So many stories — and songs — to share
9:57:34 AM CDT - Wednesday, May 26, 2004
By Shannon Littlejohn
Bryan Masters has a lot of stories to share and a lot of ways to communicate them.
As director of interactive communications for WSU, he broadcasts university news on the Web. As a designer, he produces direct yet visually compelling messages. As a photojournalist, he catches whole lives in fleeting moments.
As a songwriter, he layers lyrics into the tunes turning in his head — or tunes into lyrics. He's never really sure which comes first.
"My best songs? I don't remember writing them," says Masters. He counts about 45 of "probably about 300" of the songs he's written as "keepers."
Those keepers are vessels for his own story, a story he sings to audiences in Wichita, across the state and around campfires at his favorite annual event, the Walnut Valley Festival in Winfield, Kan.
During summer, he swaps paying gigs for street music. Midnight on a Saturday will find him playing along the brick avenues of Old Town, just a guy and a guitar and songs of life — of personal revelation and relationship politics — in a style that Masters describes as a melding of rock, country and folk.
Still, to most audiences, "anyone standing in front of a room with a guitar looks like a folk singer," he says.
Then, on the first Wednesday of every month, he shares his songs and encourages other songwriters at the Songwriter Circle at the Artichoke Sandwich Bar, a Wichita eating and drinking establishment known for its support of acoustic music and great sandwiches.
"There are no microphones, no PA," says Masters, who has hosted the Songwriter Circle for three years. "We just sit in a big circle in the middle of the room and sing."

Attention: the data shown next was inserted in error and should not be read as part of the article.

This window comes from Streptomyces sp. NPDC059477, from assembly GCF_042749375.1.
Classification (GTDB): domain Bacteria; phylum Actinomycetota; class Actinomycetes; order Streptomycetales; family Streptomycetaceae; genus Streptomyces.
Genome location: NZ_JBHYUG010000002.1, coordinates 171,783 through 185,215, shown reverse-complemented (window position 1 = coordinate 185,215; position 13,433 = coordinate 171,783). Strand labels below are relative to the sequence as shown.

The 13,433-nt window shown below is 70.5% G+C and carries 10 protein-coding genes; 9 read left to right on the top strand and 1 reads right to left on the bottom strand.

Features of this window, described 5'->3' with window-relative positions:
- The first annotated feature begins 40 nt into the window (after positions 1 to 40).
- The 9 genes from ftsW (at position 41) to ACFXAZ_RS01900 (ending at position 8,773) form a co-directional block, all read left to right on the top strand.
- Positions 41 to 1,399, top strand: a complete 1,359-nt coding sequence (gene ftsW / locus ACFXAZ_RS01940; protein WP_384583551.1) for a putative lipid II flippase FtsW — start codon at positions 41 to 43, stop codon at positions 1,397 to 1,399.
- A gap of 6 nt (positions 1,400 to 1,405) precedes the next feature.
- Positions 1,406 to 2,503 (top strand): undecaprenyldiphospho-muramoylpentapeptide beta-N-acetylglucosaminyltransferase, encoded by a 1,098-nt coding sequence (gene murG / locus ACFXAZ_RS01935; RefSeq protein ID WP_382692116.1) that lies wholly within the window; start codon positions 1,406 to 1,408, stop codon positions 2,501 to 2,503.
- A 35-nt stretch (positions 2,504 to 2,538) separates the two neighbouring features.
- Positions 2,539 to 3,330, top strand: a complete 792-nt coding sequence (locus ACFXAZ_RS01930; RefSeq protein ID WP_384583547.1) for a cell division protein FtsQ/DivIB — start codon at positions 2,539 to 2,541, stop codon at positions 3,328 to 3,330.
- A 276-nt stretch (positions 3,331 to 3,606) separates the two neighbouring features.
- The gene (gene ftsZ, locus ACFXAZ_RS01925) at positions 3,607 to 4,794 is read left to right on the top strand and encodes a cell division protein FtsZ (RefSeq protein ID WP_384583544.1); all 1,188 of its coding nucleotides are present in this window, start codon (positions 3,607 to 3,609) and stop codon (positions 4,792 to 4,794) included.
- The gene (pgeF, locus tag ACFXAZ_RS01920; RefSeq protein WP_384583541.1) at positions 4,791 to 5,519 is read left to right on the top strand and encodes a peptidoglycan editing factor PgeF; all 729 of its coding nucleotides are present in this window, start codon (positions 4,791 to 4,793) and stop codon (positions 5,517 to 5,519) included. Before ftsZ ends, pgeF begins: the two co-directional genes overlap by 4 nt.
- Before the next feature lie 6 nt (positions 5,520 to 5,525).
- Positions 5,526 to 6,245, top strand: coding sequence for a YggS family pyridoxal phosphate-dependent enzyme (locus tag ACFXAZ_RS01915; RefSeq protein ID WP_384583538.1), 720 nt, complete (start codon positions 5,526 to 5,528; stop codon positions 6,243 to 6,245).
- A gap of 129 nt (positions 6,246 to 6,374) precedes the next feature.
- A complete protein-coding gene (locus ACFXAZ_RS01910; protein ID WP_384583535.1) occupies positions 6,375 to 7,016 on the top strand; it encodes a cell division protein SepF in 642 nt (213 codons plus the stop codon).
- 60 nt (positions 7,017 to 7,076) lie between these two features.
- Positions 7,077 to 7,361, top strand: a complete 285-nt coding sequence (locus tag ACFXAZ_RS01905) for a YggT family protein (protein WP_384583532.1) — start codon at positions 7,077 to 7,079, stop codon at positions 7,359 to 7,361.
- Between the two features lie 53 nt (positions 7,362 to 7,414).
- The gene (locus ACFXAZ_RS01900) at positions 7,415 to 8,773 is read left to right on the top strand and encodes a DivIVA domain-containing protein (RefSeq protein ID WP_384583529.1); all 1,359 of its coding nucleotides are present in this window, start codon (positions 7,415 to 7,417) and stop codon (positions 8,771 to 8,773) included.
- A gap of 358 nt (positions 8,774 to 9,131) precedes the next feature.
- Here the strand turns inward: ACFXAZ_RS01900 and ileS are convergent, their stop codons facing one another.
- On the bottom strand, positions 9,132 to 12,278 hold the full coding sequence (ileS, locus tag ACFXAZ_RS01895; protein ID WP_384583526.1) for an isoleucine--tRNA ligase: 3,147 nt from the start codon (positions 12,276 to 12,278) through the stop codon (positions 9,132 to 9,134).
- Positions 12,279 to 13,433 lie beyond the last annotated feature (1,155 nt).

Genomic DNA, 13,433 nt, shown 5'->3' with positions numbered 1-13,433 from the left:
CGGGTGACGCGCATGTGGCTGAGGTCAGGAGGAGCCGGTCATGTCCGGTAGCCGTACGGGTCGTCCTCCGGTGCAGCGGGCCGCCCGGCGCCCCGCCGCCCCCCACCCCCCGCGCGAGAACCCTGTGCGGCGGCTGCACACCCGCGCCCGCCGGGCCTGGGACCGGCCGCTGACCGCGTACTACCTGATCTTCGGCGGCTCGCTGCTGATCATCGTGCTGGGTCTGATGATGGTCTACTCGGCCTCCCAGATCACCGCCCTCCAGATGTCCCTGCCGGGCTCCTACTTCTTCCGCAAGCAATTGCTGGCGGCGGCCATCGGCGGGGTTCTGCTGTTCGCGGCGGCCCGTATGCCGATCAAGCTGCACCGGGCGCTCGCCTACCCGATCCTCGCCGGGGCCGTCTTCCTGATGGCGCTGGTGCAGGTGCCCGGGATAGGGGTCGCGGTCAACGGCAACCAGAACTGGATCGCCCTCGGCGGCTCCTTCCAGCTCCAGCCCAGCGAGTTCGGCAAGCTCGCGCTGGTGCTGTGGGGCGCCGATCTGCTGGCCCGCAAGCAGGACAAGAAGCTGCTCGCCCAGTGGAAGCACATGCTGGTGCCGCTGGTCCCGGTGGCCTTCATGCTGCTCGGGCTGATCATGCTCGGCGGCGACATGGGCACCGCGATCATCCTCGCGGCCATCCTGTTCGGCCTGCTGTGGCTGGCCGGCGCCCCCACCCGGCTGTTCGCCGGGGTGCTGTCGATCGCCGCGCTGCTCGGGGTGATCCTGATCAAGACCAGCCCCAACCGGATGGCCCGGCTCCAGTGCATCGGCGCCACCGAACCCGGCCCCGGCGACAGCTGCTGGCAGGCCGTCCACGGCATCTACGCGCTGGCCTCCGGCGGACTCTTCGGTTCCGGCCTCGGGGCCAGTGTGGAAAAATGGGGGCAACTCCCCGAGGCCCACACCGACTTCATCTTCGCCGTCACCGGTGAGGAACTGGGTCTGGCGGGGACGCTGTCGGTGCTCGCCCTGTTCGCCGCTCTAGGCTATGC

Although he admits that performers have occasionally outnumbered listeners, Masters says the Songwriter Circle has become a popular ongoing event.
"Once we had 23 writers and 110 observers. In the 'Choke. On a Wednesday. Go figure," he says.
Joe Stumpe started dropping by the Songwriter Circle after arriving in town to work as a food writer for The Wichita Eagle. Stumpe performs his own material at various venues around the city.
"Bryan's the anchor of the songwriting circle," says Stumpe. "Really, he's a great songwriter. My girlfriend, Carrie, loves his CD; she plays it nonstop."
Masters has recorded two CDs, the first an early solo effort titled "So Low." The most recent CD, "Thundar the Boy Giant," has gained the most attention from critics and buyers like Stumpe's girlfriend. It's Masters' original tunes but with backup by friends who are counted among the best acoustic musicians in Wichita.
After Uche Onwugbufor met Masters at a mutual friend's birthday party/music jam, he started getting e-mails inviting him to the Songwriter Circle. Onwugbufor, who goes by "Uche" for performances, had only been playing music for about five years, but had written some songs. He finally ventured into the Artichoke one Wednesday evening.
"I'd only played for a few people, and that was it," says Uche of his foray into the circle. "Bryan kept looking at me like, 'Are you gonna play?' I said, 'But I didn't bring a guitar.' Bryan said, 'I'll loan you one.'
"It's the greatest thing because I have to write a song every couple of months," Uche says. "He encourages everybody."